My joy at seeing her is short lived when I see how pale she looks. Despite the California heat outside, she’s clutching a sweater close to her body.
Her mom gives her a half-hug and sends her in my direction. I straighten up in my chair and drop the tissue in my lap, hoping the blood has quit dripping. I’m pretty sure my hair is a mess after my fall, and I attempt to finger comb it. Too late, I realize I’m probably smearing blood through it. I hope it blends into my brown hair. Maybe she’ll just think I have red highlights.
Summer sits across from me, but doesn’t spare a glance in my direction. She’s staring at her hands, which are now balled into fists in her lap. She looks miserable, and I want to make her feel better.
I clear my throat, but she still doesn’t look. I move closer, leaving one chair between us. I don’t want to come on too strong.
“So,” I say, casually. “What are you in for?”
This gets her attention. She looks at me, and I’m blown away. Her eyes are the palest, most beautiful blue I’ve ever seen. I don’t remember them being this pretty during our pencil exchange. I’ve seen her since, of course, at school, but never this close up.
“What?” she asks. The confused expression on her face might be the cutest thing I’ve ever seen.
I gesture to my own arm. “I’m in for a broken wrist. There was an incident with a skate rail.” She raises her eyebrows, and I quickly add, “But you should see the rail—way worse off than me.” This earns me a slight smile. “What about you?”
She shrugs and averts her gaze to her lap.
“Top secret?” I look around conspiratorially. “Don’t worry, you don’t have to tell me. I’ll just assume it’s worse than it actually is.”
“Fever,” she says. She’s still trying to suppress a smile; I can see it tugging at the corners of her lips.
I lean back, away from her. “Hey, I’ve already got a broken bone. Are you trying to get me sick, too?”
“You are so weird.”
“I prefer adorable, but I’ll take what I can get.” I flash her my most charming grin. “I’m Kane.”
I have no doubt she’s forgotten me and the pencil exchange. I never did work up the courage to talk to her again. She was always occupied with her friends, and I wasn’t even a blip on her radar.
She does smile this time, for real, and it’s like someone turned on the sun.
“My favorite season.”
I pretend her words hurt and clutch my good arm to my chest. “You mean you’ve heard that one before?”
Summer shrugs. “Only once or twice.”
“I’ll do better next time.”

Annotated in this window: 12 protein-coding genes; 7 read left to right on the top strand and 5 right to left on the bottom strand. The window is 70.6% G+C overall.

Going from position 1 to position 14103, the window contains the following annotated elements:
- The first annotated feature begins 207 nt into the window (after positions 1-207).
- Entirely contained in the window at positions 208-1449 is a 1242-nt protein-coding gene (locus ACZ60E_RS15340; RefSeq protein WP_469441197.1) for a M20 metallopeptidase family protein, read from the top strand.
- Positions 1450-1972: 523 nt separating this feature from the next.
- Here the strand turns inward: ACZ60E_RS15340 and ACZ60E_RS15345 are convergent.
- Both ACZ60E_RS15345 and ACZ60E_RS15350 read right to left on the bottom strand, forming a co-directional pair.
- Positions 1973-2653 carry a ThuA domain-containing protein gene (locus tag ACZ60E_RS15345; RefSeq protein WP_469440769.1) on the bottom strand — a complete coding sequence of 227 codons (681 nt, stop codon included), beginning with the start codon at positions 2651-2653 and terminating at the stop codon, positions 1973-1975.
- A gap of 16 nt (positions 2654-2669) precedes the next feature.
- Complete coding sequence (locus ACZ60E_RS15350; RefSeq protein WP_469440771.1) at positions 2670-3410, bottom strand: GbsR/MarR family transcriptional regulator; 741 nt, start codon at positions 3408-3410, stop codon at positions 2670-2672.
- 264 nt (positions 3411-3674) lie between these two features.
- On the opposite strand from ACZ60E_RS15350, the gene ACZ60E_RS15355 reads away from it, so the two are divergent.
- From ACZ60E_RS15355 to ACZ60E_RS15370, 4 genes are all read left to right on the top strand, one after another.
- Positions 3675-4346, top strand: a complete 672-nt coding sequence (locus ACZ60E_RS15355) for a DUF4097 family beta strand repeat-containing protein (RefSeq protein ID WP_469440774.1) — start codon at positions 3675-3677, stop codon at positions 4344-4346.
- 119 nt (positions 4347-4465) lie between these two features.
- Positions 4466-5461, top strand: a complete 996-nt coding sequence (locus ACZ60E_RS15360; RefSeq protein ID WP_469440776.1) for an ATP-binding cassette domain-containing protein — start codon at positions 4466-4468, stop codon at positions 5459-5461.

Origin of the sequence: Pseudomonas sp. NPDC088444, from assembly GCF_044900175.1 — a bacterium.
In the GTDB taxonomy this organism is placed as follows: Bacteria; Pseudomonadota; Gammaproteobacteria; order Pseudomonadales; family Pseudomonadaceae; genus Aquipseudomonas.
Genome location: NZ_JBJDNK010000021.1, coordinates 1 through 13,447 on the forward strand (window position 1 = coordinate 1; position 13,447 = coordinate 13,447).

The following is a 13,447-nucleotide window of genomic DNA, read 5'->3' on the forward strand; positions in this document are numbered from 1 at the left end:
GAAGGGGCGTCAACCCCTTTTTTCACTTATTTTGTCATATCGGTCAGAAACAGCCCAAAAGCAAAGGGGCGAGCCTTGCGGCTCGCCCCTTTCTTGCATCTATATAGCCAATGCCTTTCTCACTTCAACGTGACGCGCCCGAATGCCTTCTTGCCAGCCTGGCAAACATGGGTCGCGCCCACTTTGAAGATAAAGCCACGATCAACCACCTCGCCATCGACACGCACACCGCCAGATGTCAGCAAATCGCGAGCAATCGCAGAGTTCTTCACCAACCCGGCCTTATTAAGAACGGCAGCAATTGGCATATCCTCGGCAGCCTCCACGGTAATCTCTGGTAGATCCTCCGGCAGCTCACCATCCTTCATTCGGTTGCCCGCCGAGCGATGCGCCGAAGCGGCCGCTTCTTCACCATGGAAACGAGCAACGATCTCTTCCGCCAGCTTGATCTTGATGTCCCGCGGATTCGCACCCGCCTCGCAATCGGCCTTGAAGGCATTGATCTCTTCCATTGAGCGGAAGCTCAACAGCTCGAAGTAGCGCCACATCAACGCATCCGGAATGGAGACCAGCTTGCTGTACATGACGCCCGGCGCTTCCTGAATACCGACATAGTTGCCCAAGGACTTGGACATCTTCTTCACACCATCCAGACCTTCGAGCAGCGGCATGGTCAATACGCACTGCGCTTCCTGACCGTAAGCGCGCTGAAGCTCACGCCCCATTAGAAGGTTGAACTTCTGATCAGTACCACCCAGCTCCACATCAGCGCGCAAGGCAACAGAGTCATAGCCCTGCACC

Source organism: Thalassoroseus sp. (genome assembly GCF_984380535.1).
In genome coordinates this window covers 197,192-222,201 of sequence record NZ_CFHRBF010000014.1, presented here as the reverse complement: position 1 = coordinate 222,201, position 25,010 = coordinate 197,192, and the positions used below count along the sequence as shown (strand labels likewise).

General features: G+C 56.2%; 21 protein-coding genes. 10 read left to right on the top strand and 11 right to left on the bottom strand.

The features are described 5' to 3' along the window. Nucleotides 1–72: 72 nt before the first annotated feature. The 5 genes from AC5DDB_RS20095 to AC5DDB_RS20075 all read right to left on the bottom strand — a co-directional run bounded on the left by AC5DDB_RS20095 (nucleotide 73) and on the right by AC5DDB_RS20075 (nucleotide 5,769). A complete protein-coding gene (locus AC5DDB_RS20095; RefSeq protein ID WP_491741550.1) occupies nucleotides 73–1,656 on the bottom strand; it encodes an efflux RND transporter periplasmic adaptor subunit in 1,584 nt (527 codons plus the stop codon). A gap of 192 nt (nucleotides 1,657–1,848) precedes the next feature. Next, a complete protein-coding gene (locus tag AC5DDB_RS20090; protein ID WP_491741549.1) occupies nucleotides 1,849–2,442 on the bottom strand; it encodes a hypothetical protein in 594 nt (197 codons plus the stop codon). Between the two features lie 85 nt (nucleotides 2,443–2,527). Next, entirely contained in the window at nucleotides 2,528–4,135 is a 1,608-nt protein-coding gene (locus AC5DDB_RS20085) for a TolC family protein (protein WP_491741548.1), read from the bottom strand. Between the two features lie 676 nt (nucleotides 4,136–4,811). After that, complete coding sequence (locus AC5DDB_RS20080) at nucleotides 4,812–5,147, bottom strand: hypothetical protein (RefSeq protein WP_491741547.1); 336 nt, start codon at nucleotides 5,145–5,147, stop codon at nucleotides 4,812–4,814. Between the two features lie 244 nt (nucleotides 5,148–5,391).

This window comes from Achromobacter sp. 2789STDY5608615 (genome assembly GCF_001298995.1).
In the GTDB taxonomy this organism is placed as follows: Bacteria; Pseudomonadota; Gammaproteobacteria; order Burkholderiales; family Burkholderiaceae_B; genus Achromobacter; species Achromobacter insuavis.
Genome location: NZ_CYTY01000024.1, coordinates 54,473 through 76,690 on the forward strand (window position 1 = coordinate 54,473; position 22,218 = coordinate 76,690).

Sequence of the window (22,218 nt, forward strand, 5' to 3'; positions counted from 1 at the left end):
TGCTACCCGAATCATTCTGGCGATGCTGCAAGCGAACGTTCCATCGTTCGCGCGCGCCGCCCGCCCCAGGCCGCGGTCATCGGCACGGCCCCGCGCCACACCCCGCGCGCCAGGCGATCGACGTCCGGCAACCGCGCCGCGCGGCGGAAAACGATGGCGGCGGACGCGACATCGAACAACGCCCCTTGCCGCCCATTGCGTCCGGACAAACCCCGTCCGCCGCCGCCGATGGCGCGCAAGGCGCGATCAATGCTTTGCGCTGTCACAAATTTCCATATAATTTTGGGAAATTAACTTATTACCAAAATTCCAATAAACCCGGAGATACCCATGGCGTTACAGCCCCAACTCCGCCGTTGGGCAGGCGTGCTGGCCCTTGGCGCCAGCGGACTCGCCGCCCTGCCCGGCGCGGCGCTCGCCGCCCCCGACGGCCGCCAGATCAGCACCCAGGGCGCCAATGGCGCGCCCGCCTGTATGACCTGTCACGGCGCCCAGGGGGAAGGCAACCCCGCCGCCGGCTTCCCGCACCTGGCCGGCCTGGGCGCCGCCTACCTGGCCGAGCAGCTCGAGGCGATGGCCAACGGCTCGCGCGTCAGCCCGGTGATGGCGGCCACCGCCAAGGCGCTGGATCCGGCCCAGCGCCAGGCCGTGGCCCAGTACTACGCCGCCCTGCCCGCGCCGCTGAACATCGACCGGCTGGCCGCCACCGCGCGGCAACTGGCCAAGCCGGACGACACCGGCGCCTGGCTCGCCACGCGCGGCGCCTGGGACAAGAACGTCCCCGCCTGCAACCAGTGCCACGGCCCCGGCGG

“What makes you think there will be a next time?”
“Because I like you Summer, and I think you like me too.”
She rolls her eyes, then points to my face. “You’re dripping blood.”
I grab the tissue from my lap and try to catch the next drip. I don’t know why I bother. I’ve already got blood down the front of my shirt. Hopefully Mom can clean that out, or at least find me another one. I love this shirt, though apparently, it’s not as lucky as I’d hoped.
Mom, with impeccably bad timing, barges through the doors. She strides directly toward me and pauses a few feet away. Looking me up and down, she shakes her head. “Really, Kane?” Her tone is less annoyed than incredulous.
I grin. “Hey, at least it’s not my dominant hand.”
“Give me the clipboard.” She holds out her hand, and I point to it, still on the seat where Mark left it. Mom sits across from me and gets to work.
While Mom is scribbling out my medical history, I turn my attention back to Summer. “So, where were we?”
“Kane Dwyer?” A nurse—I recognize her as Claudia Diaz—stands at the door leading back to the exam room. She’s looking at me expectantly, and I groan. I’m surrounded by women with terrible timing today.
“I think you were about to get called into the exam room,” Summer says, humor coloring her voice.
“Can I get your number?” I ask. It can’t be chance that I’ve run into her here.
“Come on, Kane,” Mom says, standing. She adjusts her purse on her shoulder, still scribbling information on the clipboard.
I turn to face her and hold up one finger on my good hand. I have to remove the tissue to do this, and I can feel blood dribbling down my chin. “One sec, Mom.”
She gives me her “Mom” look. I know that look well. It means she has no time for my BS.
I grab my skateboard from the chair and reluctantly turn back to Summer. While walking backward, I say, “I’ll see you at school.”
“You don’t know which school I go to.”
I grin. “Unless you’ve transferred this year, we’ve been at the same school since freshman year. I’ll keep my eyes peeled for you in the halls.”
“Kane, turn around,” Mom says. “Before you fall down and break your other arm.”
I wink at Summer, who’s still looking at me dumbfounded, and turn my back on her.
“Mom, it’s my wrist.” I say, as I follow her through the door Claudia is still holding open. “And you’re killing my game.”
“You’re lucky your ‘game’ is all I’m killing.”